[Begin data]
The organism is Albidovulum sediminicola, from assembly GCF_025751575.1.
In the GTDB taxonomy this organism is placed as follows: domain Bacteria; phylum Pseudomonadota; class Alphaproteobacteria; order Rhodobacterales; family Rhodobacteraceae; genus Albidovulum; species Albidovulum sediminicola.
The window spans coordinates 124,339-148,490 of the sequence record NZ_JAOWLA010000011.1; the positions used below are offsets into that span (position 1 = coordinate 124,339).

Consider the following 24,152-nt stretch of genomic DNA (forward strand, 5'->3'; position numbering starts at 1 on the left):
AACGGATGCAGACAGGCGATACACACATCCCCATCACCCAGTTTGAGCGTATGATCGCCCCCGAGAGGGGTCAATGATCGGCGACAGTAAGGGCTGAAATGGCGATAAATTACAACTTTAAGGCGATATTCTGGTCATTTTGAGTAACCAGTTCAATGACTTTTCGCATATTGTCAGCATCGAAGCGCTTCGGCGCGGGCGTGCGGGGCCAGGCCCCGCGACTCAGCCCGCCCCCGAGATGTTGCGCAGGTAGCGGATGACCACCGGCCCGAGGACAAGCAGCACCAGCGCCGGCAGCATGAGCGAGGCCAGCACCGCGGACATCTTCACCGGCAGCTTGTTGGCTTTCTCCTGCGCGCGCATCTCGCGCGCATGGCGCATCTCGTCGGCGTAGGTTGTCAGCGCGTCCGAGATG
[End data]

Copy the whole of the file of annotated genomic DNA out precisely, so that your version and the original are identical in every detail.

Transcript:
The organism is Albidovulum sediminicola, from assembly GCF_025751575.1.
In the GTDB taxonomy this organism is placed as follows: domain Bacteria; phylum Pseudomonadota; class Alphaproteobacteria; order Rhodobacterales; family Rhodobacteraceae; genus Albidovulum; species Albidovulum sediminicola.
The window spans coordinates 124,339-148,490 of the sequence record NZ_JAOWLA010000011.1; the positions used below are offsets into that span (position 1 = coordinate 124,339).

Consider the following 24,152-nt stretch of genomic DNA (forward strand, 5'->3'; position numbering starts at 1 on the left):
AACGGATGCAGACAGGCGATACACACATCCCCATCACCCAGTTTGAGCGTATGATCGCCCCCGAGAGGGGTCAATGATCGGCGACAGTAAGGGCTGAAATGGCGATAAATTACAACTTTAAGGCGATATTCTGGTCATTTTGAGTAACCAGTTCAATGACTTTTCGCATATTGTCAGCATCGAAGCGCTTCGGCGCGGGCGTGCGGGGCCAGGCCCCGCGACTCAGCCCGCCCCCGAGATGTTGCGCAGGTAGCGGATGACCACCGGCCCGAGGACAAGCAGCACCAGCGCCGGCAGCATGAGCGAGGCCAGCACCGCGGACATCTTCACCGGCAGCTTGTTGGCTTTCTCCTGCGCGCGCATCTCGCGCGCATGGCGCATCTCGTCGGCGTAGGTTGTCAGCGCGTCCGAGATG